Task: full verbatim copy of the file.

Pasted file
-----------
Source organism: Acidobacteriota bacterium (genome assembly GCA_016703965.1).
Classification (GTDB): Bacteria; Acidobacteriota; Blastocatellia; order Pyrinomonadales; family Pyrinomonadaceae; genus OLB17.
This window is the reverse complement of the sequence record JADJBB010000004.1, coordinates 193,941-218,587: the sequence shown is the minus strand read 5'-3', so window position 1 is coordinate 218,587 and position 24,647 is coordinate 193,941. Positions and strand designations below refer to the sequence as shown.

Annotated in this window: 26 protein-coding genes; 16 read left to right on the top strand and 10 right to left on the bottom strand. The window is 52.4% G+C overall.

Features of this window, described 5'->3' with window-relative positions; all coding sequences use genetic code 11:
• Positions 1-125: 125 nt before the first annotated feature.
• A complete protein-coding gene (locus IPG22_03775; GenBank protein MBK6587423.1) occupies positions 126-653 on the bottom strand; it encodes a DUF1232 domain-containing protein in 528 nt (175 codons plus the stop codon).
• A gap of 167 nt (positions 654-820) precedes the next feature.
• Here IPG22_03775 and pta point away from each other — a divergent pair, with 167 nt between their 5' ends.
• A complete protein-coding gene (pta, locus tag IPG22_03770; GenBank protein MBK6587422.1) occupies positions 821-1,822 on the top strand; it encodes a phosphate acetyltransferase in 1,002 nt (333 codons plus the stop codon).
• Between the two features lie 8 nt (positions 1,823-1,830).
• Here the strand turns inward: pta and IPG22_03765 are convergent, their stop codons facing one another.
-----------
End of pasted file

Source organism: Acidobacteriota bacterium (genome assembly GCA_016703965.1).
Classification (GTDB): Bacteria; Acidobacteriota; Blastocatellia; order Pyrinomonadales; family Pyrinomonadaceae; genus OLB17.
This window is the reverse complement of the sequence record JADJBB010000004.1, coordinates 193,941-218,587: the sequence shown is the minus strand read 5'-3', so window position 1 is coordinate 218,587 and position 24,647 is coordinate 193,941. Positions and strand designations below refer to the sequence as shown.

Annotated in this window: 26 protein-coding genes; 16 read left to right on the top strand and 10 right to left on the bottom strand. The window is 52.4% G+C overall.

Features of this window, described 5'->3' with window-relative positions; all coding sequences use genetic code 11:
• Positions 1-125: 125 nt before the first annotated feature.
• A complete protein-coding gene (locus IPG22_03775; GenBank protein MBK6587423.1) occupies positions 126-653 on the bottom strand; it encodes a DUF1232 domain-containing protein in 528 nt (175 codons plus the stop codon).
• A gap of 167 nt (positions 654-820) precedes the next feature.
• Here IPG22_03775 and pta point away from each other — a divergent pair, with 167 nt between their 5' ends.
• A complete protein-coding gene (pta, locus tag IPG22_03770; GenBank protein MBK6587422.1) occupies positions 821-1,822 on the top strand; it encodes a phosphate acetyltransferase in 1,002 nt (333 codons plus the stop codon).
• Between the two features lie 8 nt (positions 1,823-1,830).
• Here the strand turns inward: pta and IPG22_03765 are convergent, their stop codons facing one another.